Taking orders: Lahpet
If you haven’t jumped on the Burmese food train, then now is time. Lahpet has opened up on London’s Bethnal Green Road, and it should be enough to make you take notice.
Founder Dan Anton and head chef Zaw Mahesh both have Burmese heritage and they’re bringing a refined approach to traditional dishes from Myanmar. Burmese cuisine is a mix of Chinese, Laotian, Indian and Thai – so expect plenty of pickles, fish sauce, noodles, ginger and spice.
Where is it?
A short walk from Shoreditch High Street overground, this colourful Burmese restaurant has Hackney cool-factor but is slightly removed from the chaos of Boxpark and Kingsland Road. Don’t expect it to be quiet though – customers were queuing out the door on the night we visited.
What’s all the fuss about?
You may have heard of Lahpet as the Maltby Street food stall that brought Burmese food into the limelight, or during its residency in Helmsley Place, London Fields. This is the team’s first complete restaurant. The variety of seating areas, with an open-plan layout, tall bar stools, and tucked-away booths capture the rambunctious spirit of their street food roots – but it now feels decidedly grown-up. They still have a street food stall at Old Spitalfields Market (open 7 days), so visit the kitchen there if you want to keep it real.
What’s the place like?
Eat at the large sharing tables in the main part of the restaurant, or reserve one of the booths up against the windows for people-watching while eating your dinner. There’s a small outdoor area for summer, yet they’ve brought the outside in with bold palm prints, reflective surfaces and Myanmar-inspired decor.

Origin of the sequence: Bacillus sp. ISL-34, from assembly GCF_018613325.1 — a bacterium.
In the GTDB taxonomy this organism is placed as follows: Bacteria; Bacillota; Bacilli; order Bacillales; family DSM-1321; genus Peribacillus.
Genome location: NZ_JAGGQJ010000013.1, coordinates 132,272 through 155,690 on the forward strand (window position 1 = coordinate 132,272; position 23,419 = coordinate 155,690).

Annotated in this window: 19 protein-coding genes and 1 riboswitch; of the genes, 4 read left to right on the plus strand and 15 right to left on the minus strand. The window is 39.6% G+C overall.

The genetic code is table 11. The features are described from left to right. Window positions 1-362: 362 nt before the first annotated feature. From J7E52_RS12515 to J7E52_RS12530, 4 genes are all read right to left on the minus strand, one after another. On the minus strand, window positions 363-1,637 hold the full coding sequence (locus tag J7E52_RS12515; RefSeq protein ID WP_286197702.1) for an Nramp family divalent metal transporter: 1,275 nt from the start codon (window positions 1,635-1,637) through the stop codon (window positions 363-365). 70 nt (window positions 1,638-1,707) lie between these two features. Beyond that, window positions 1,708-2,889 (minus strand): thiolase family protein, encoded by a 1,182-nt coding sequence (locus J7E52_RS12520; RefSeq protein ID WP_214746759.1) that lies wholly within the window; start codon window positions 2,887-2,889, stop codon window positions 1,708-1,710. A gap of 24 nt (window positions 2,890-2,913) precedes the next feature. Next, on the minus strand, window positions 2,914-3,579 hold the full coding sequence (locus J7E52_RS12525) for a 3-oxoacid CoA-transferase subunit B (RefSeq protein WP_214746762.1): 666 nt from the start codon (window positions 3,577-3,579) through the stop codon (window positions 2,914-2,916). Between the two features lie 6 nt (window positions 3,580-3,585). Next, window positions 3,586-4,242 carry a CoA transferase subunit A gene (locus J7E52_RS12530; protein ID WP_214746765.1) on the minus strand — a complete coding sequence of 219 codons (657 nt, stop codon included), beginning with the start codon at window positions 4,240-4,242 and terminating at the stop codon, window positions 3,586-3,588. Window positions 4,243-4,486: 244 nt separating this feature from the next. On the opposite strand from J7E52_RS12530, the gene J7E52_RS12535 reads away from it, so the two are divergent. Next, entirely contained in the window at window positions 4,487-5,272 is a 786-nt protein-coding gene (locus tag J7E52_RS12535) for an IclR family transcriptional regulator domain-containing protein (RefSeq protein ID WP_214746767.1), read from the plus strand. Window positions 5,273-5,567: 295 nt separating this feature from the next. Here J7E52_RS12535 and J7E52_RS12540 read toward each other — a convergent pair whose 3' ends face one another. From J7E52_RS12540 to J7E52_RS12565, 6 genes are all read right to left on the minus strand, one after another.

What did we eat and drink?
Starters come tapas-style, so it’s perfect for groups or friends who don’t mind sharing their dinner. Mains are individually plated, but you’ll probably want to share those too. We didn’t recognise anything on the menu, so our waiter made excellent recommendations. The fritter platter was a great place to start: Shan (or Burmese) tofu fritters were our favourite. They’re made with chickpea flour – not tofu at all. The inside was silky smooth with a crisp, deep-fried crust that called out for sweet chilli dip.
Aubergine salad was slithers of soft, charred eggplant piled up with micro-coriander, crunchy red cabbage, garlic and lime. Nan-gyi thoke salad came as a tumble of thick rice noodles in an edible crispy rice bowl with soft-boiled eggs on top. You’ll see a running theme here, where the Burmese take on a ‘salad’ is almost a meal in itself. We didn’t try the signature Lahpet pickled tealeaf salad (which is what Lahpet is named after) – but it’s on our list for next time.
You could happily enjoy a whole meal of shared starters, but we tried the king prawn curry and stuffed aubergine with oyster mushrooms for mains. You need plenty of rice to mop up the sauces. We had food envy when guests next to us ordered the chicken coconut noodles with an impressive crisp shard emerging from the bowl.
Cocktails are strong and playful, just how we like them. The Jaggery Old Fashioned takes a bourbon classic and infuses it with marmalade and cane sugar, while the Lahpet Sour features Earl Grey tea and strawberry jam with a shot of Campari and gin.
The best meal we’ve had in a long time. Lahpet is perfect for food lovers who are looking to try something new – the flavours, presentation and textures were a surprise and delight with every course. We’ll be going back for more.
That deep-fried tofu. We wish all tofu tasted like that.